Wiscon, Day 3: The Slow Fade


This is the picture of the artist, pickled. Taken by Wiscon’s Web Guru Larry Sanderson, it captures the roseate cheeks of a man addled by drink, the glassy stare brought about by feverish half-sleep and the indolent hallway posture that tries, vainly, to hide the fact that the subject is, indeed, propping himself up against the wall.

I woke up at 9.00am and went off for a stagger around the Capitol building, leaning to the left the entire way. I think I was probably still 4% alcohol by volume at this point. Once I felt like I could walk in a straight enough line to pass for human, I went over to Michelangelo’s for the 10.00 reading. I arrived late and, discovering the room was full up, lurked near the back and heard more of the espresso machine than haddayr‘s reading. Everyone else appeared rapt and I was too self-conscious to elbow my way to the front and lie down at the feet of the readers (which was about the only space left in the room). I also realized I would most likely have fallen asleep and started snoring. Not a widely recognized sign of appreciation.

So I went back to the room and called darinbradley at 11.00am, waking the dead. We staggered up and down State St like zombies until we found a liquor store. No, wait, we were out doing something else. The liquor store was an accident. Pure circumstance. Our livers, overwrought and overworked, weren’t crying out to be put out of their misery. “Just finish poisoning us. Just do it. Put us out of our misery.” Truly.

They sell alcohol on Sunday in Madison. It’s like being in a foreign country. The one liquor store back home closes right before the supper hour. Barely enough time to get home to discover that you can’t make that pre-dinner White Russian. Certainly not enough time to get one’s pants back on and down to the store before they close. Anyway, Badger Liquor (Did I tell you that, in Wisconsin, they use badgers to harvest the cheese off the trees. No? Well, they do.) carried a variety of scotch that Darin had never tried. To cries of “Thank you! O, sweet poison!” from our livers, we picked up a bottle for later that evening.

After wandering through the dealer’s room a last time and poking in on a few panels, we lit off for the other side of the lake to have BBQ at Agent Kris’ house with his and Jesse’s family and attendant dogs. In an atmosphere of brats, mosquitoes, beer, kids and dogs we finally sat down and went through the notes for SOULS. After turning in a rather underwhelming draft in December, I had been having a little difficulty getting perspective on the book during the last few months and am very happy to hear that it didn’t suck as much as I feared it might. Some nice things were said about the work and I’ve got a list of about eight minor details to poke at, which means there’s a good chance this book will be out making the rounds while I’m changing newborn nappies. Nothing distracts one better from the interminable wait for a book to sell than a newborn child.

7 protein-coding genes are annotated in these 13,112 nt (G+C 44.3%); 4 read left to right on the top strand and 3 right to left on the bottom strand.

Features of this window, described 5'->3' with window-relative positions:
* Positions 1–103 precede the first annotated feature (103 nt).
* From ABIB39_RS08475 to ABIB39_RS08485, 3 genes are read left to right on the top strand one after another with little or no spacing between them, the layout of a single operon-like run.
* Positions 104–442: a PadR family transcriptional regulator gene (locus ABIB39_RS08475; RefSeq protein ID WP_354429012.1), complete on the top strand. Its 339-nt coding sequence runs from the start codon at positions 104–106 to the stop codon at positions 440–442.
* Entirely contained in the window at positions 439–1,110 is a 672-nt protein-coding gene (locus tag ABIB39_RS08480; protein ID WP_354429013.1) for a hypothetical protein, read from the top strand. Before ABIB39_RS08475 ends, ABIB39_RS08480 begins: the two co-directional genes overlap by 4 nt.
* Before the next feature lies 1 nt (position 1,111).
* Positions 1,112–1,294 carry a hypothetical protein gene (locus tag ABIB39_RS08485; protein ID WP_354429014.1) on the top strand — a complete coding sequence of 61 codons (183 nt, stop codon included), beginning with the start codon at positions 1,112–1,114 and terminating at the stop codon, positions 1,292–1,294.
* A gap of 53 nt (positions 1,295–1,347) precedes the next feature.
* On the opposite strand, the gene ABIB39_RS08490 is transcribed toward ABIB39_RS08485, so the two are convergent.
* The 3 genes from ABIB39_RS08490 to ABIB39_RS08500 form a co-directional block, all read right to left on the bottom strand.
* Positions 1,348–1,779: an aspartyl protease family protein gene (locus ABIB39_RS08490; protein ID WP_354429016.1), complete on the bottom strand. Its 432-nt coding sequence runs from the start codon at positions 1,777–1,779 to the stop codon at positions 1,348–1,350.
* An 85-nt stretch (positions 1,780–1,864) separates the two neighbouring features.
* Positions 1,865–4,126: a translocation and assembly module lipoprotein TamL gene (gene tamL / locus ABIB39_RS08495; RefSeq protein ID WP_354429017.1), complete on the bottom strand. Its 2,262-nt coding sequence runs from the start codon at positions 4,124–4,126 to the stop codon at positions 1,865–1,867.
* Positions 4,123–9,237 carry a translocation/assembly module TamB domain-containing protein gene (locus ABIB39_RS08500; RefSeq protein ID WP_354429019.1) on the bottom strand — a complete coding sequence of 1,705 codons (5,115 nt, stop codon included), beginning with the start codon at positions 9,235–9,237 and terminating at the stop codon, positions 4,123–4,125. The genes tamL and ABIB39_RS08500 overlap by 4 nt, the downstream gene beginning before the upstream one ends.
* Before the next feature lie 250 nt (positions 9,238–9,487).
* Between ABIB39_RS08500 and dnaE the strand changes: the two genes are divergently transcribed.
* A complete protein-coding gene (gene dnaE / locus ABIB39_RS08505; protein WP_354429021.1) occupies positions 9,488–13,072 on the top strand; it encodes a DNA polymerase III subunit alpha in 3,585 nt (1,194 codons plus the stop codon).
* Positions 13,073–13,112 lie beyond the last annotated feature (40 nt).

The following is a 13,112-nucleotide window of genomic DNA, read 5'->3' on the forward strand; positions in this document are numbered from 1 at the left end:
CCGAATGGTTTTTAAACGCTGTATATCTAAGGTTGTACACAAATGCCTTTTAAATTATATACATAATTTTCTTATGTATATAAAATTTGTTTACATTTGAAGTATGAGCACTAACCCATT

This explains the vaguely beatific expression on my face in the above picture. I got notes. I took a perfectly fine novel, stripped out all of the urban fantasy framework, replaced it with a whole slew of philosophic deconstruction and nightmarish occultism, and got my agents to admit the book was better for it. I have, apparently, learned a few things in the last decade. Just a few.

The bulges in my pockets (thanks, Larry, for capturing this moment of the con) caused a New York editor to ask, “So, Mark, is that a bottle of scotch in your pocket or are you happy to see me?” As it turned out, there was a bottle of Springbank 12 in my left pocket. Me and the rolling keg of Spotted Cow were the mobile liquor stations on Sunday night. As the bottom of the scotch bottle approached, Darin got a wild hair for one last beer before daybreak and the posse (dragging squirrel_monkey with us who, thankfully, survived the experience) lit off for the Plaza for a final pitcher of Spotted Cow. The Plaza (with their very own Beer Nazi who shouted us at at closing) was running The Venture Bros (thanks to Chris Roberson for educating me on what I was seeing), which made the whole meat market bar experience just a bit more surreal.

We ended up back at Darin’s room where he began to whine about the lack of a comforter on his bed. “Put the damn blanket back on the bed,” he kept saying to me. “You’re not leaving until you put the blanket back.” He kept poking at me about it and so I finally did. But not before stripping everything else off the bed. This is the way chaotic monkey children escape: leaving everyone dumbfounded long enough for them to climb out the window and scale down the drain pipe.

Traveling home on Monday was as uneventful as a cluster-fuck weather situation at Chicago’s O’Hare airport can be. I left Madison early enough to miss most of it. I just had a two and a half hour wait on the tarmac at O’Hare before lighting off for Seattle. Made me only four hours late instead of some of the dreadful arrival times I’ve heard from others.

And now: sleep, writing, and, in a few weeks, pictures of the new kid. Back to normalcy. 🙂